Today, LiveNation formally announced plans for a summertime drive-in-style concert series in a much anticipated move.
Is this what The Summer of 2020 will look like?
In a much anticipated move, Live Nation announced a 3-city drive-in concert series today. The 9 shows will take place July 10-12, 2020 at amphitheater venues (well, their parking lots, anyway) in Nashville, St. Louis, and Indianapolis.
The only one “touring” on this series is Brad Paisley, who will headline shows in all three cities; Darius Rucker and Jon Pardi headline their own Nashville shows (Nissan Stadium); Nelly will headlines his hometown of St. Louis (Hollywood Casino Amphitheater); Yacht Rock Review and El Monstero each get a night in Indy and St. Louis, respectively. No direct support or opening acts are listed.
Basically, this is a controlled tailgate experience; the only difference is the show happens during the tailgating instead of after it.
Tickets start at $125 per vehicle with a max of 4 people per vehicle. (Quick math…$31.25 per person), and tickets get scanned through your window in an effort to remain contact-less. Fans are allowed to bring their own food (no grills, etc.) and beverages (alcohol, too!), and some food and non-alcoholic beverages will be available for purchase.
Live Nation staff will be required to mask-up, though fans will not.
Though they are selling merch, it’s online-only, and all proceeds go to Crew Nation (a global relief fund for tour crews).
While it’s billed as drive-in-style, the promised experience should be a little better. The performances take place on a stage with full production (including full PA and video/IMAG). Fans can be outside their vehicles and catch the show from the lot (unlike true drive-in shows which rely partially on car stereos to transmit the audio signal.)
Fans will have to stay in a pre-delineated “personal tailgate zone” (about the size of a 2-car garage) except to use a single-use restroom. Essentially, that zone is a group of 3 adjacent parking spaces: to the left, a space for your vehicle; in the center, a space for your group to party; to the right, an intentionally-empty space. Cars/zones are staggered to discourage congregating between parties.
What’s it mean?
For the foreseeable future (the Summer and perhaps early Fall, at least), drive-in shows like this may be the only viable option for major touring artists.
One considerable challenge for artists to get back on the road is the fact that there is no nation-wide set of guidelines, and states are making up their own rules as they go along. (To that end, we’ve put together a State-By-State Guide with live-music-centric info.)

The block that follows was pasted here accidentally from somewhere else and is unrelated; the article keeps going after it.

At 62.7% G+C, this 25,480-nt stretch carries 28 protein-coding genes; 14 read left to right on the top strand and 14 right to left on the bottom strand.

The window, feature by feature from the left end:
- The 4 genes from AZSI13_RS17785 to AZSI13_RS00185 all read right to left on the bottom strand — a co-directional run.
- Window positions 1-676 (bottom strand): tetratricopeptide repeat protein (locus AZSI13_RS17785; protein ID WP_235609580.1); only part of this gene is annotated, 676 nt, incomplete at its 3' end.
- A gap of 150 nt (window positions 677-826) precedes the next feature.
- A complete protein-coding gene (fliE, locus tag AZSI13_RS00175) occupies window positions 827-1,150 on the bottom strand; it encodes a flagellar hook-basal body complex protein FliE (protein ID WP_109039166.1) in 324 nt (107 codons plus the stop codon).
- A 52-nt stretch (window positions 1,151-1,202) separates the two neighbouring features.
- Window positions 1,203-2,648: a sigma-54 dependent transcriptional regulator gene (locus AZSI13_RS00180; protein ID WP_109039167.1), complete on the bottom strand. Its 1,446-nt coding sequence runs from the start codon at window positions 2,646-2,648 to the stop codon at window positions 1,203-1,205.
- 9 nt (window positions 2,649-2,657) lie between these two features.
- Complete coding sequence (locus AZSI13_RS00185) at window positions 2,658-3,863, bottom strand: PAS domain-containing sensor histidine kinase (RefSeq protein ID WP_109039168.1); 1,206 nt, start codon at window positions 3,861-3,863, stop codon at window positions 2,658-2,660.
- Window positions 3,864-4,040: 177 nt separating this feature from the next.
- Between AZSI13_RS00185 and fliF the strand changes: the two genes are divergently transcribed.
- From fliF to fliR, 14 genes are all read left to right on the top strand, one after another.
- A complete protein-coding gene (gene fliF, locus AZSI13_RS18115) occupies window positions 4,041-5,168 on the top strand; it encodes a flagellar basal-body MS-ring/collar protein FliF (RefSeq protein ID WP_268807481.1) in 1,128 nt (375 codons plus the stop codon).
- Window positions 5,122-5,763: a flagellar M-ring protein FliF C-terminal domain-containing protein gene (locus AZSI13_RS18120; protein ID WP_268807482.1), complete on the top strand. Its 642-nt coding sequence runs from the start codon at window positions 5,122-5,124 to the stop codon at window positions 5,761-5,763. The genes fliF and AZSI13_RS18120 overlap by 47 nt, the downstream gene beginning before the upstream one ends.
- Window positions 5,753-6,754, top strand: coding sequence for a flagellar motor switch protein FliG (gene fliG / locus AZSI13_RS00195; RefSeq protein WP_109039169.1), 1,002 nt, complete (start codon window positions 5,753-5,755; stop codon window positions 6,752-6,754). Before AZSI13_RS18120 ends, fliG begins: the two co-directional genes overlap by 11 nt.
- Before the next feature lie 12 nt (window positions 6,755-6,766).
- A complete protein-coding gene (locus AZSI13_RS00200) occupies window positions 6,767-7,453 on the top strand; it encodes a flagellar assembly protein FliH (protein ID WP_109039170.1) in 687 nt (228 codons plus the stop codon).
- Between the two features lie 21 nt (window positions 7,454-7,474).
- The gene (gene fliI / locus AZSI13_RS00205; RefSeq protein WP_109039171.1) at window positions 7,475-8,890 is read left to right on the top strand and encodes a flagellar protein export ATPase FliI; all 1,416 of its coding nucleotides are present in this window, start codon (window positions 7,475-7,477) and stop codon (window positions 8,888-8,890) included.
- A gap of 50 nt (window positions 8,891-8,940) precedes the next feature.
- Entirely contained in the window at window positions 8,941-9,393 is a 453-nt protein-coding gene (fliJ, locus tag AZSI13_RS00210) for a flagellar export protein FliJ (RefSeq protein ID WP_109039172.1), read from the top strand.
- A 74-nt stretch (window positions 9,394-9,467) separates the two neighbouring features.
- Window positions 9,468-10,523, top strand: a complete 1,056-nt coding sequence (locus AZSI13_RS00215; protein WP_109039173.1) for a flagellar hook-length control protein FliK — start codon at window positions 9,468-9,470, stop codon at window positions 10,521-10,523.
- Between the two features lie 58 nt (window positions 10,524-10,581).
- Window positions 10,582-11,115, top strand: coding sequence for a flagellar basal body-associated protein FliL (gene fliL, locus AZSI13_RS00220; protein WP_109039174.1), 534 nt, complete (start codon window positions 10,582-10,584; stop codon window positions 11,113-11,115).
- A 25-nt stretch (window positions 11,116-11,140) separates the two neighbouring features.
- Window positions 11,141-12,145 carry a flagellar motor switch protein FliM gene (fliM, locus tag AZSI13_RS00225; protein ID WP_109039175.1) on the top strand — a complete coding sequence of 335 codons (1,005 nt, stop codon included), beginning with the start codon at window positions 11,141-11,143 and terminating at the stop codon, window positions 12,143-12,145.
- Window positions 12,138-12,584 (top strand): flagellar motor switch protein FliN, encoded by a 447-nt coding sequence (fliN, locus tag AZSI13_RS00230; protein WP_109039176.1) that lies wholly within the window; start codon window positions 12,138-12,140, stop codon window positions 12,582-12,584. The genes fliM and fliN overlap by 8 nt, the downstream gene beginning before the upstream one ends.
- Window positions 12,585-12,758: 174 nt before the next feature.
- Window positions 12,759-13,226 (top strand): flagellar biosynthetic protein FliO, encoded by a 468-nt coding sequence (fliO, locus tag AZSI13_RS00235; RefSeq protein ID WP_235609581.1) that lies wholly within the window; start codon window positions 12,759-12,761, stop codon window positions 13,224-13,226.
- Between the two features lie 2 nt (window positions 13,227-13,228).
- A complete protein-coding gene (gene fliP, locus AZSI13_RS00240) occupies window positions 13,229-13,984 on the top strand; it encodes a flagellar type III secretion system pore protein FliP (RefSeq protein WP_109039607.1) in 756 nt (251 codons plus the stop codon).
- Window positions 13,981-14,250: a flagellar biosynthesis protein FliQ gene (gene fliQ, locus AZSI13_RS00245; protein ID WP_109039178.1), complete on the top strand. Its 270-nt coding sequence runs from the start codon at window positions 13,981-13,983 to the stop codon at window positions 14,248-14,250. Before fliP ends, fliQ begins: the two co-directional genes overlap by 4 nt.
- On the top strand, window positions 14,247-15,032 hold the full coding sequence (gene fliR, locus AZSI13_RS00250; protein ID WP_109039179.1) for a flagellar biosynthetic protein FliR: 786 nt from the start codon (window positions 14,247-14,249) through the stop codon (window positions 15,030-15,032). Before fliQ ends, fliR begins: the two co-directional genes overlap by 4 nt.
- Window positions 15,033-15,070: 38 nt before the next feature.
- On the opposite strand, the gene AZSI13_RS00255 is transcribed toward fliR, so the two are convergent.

To be sure, Live Nation isn’t doing this for the artists (just last week they asked artists to take a 25% pay cut and swallow a list of other concessions, including taking on the cancellation risk), and they aren’t doing it for the fans. But, if it works out, it could be a compromise for artists, venues/promoters, and fans, and they are taking control of the situation by booking a series of shows in multiple cities.
Most A-list artists seem to have written off 2020 almost entirely, rescheduling this year’s touring plans to 2021 (to the dismay of their crews and bands, the vast majority of whom are paid by the week, not on salary.)
Artists who are willing to get back out there are up against severe cap limits (25% to 50% of normal capacity). Last month Live Nation promoted a show in Travis McCready in Arkansas – reportedly the first socially-distanced show, playing to about 200 attendees inside a 1,100-cap theater.
Even before the recent Live Nation contract shenanigans, the new venue caps have led some to get creative: Play 2- or 3-night-stands, increase ticket prices, or lean more heavily on merch sales (especially online).
Surprisingly, big-name artists have not yet embraced full-production livestream shows. Sure, we’ve all seen plenty of home livestream shows from the artist’s cell phone (we even hosted our own livestream concert series at the start of the shutdown), and we’ve partnered with our friends at Hellooo TV who are bringing road-worthy production quality to live-streaming. But frankly, we’re surprised that more major artists have not shot fan-less shows with full stage production, 4K video and high-fidelity audio, and monetized it with a pay-per-view model. (Nugs is one platform offering free and paid shows.)
The Opportunity in Uncertainty
The silver lining here is that the remainder of 2020 could be an opportunity for independent artists to level up in terms of touring.
But 2020 could very well be the year that independent artists who are willing to get back out there gain the most ground with fan acquisition. With the big guys taking the year off, independent artists and small independent venues struggling financially, it could be the perfect storm to team up.
Hundreds of independent music venues around the country have essentially unionized, forming NIVA, the National Independent Venues Association to lobby congress for help through #SaveOurStages, standardize venue reopenings around the country, and help member-venues navigate the troubled waters.
With the Summer upon us, and a large contingency of fans clammoring for a live show (albeit with new safety measures), the independent artists willing to play independent venues may reap the biggest rewards. Those who don’t take this time level up their business model and presentation and stay connected to fans will miss out, and will likely be forgotten.
What Do You Think?
As an artist, musician, or crew member, would you play shows like this?
As a fan, would you attend shows like this?
What does the rest of 2020 look like for you?